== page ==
Wednesday, September 25, 2013

Death Comes To Trinity

Dublin UNESCO City of Literature is delighted to announce that renowned crime author PD James will be speaking to novelist Declan Burke about her novel DEATH COMES TO PEMBERLEY in The Public Theatre, Trinity College on Tuesday 8th October.

DEATH COMES TO PEMBERLEY is written in the style of Jane Austen as follow-on from Pride and Prejudice, where PD James draws the characters of Jane Austen into a tale of murder, intrigue and emotional mayhem. It is currently being made into a 3 part mini-drama series for the BBC to be aired in December. As this is the 200th anniversary of the publication of Pride and Prejudice, PD James will discuss DEATH COMES TO PEMBERLEY, her love of Jane Austen, as well as her crime novels.

PD James was born in Oxford in 1920. Her first book was published when she was in her late thirties. She is the author of 20 books, most of which have been filmed and broadcast in the United States and other countries. Many of her books, including A Taste for Death, The Murder Room and Devices and Desires, feature Scotland Yard detective Adam Dalgliesh.

She spent 30 years working in various departments of the British Civil Service, including the Police and Criminal Law Department of Great Britain's Home Office.

In 2000, at the age of 80, she published her autobiography TIME TO BE IN EARNEST. She has won awards for crime writing in several countries including Britain, America and Scandinavia. She was awarded an OBE in 1983 and was created a life peer in 1991. She lives in London and Oxford and has two daughters, five grandchildren and eight great-grandchildren.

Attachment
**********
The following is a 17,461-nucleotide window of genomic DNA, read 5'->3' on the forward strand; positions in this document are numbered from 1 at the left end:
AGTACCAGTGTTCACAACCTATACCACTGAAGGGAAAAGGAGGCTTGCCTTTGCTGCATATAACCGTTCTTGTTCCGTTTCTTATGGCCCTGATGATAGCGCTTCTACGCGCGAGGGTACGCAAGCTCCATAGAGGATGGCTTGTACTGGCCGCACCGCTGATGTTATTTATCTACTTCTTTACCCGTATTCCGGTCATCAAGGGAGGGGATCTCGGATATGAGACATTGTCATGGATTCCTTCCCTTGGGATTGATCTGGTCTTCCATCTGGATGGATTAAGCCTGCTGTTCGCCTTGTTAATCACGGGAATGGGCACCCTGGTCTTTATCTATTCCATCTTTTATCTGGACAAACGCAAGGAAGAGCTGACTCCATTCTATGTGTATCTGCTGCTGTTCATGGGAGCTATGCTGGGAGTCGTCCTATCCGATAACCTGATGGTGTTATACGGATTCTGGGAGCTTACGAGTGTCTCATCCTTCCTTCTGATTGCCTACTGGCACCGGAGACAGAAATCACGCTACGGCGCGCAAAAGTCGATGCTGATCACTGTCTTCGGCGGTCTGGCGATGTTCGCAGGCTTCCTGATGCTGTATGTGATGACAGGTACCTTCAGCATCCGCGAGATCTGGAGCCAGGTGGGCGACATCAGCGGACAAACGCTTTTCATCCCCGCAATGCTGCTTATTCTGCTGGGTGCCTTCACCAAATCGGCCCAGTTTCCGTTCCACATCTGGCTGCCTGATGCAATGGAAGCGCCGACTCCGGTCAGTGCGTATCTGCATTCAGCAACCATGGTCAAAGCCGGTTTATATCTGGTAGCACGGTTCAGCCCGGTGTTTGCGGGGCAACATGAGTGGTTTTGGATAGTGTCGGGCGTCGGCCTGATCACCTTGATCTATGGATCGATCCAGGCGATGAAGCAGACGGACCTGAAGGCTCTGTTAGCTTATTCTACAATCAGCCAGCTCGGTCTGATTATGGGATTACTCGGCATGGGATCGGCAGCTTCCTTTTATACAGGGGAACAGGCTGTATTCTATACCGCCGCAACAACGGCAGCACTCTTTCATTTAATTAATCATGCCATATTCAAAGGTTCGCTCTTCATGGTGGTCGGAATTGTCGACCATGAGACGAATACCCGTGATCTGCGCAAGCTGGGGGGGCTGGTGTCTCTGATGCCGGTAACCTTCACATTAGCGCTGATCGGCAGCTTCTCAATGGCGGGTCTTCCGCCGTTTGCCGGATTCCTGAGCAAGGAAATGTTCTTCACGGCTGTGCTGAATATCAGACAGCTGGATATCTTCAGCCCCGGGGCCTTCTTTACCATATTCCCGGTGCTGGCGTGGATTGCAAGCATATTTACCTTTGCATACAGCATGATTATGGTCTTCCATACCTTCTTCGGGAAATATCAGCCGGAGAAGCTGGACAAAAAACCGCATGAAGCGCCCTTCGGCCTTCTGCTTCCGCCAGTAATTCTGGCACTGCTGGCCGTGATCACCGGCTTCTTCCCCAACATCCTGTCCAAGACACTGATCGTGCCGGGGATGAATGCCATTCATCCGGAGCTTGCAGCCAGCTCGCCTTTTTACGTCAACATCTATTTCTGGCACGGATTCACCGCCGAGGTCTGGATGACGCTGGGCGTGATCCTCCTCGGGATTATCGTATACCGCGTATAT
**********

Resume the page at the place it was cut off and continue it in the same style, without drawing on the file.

Date: Tuesday 8th October
Venue: The Public Theatre (known as the Examinations Hall), Front Square, Trinity College
Time: 7pm (doors close at 6.50pm sharp)
Admission: Free.
Booking is essential (maximum of 4 tickets per person).
Book at 01 - 6744862 or email cityofliterature@dublincity.ie

Tuesday, September 24, 2013

“Ya Wanna Do It Here Or Down The Station, Punk?” Ben Kane

Yep, it’s rubber-hose time, folks: a rapid-fire Q&A for those shifty-looking usual suspects ...

What crime novel would you most like to have written?
THE TWELVE by Stuart Neville. Absolutely outstanding.

What fictional character would you most like to have been?
Alv, the young cowherd/smith/hero figure in the sadly little known but absolutely outstanding Winter of the World trilogy by Michael Scott Rohan.

Who do you read for guilty pleasures?
Christian Cameron – his 4th century BC novels are some of the finest historical fiction around.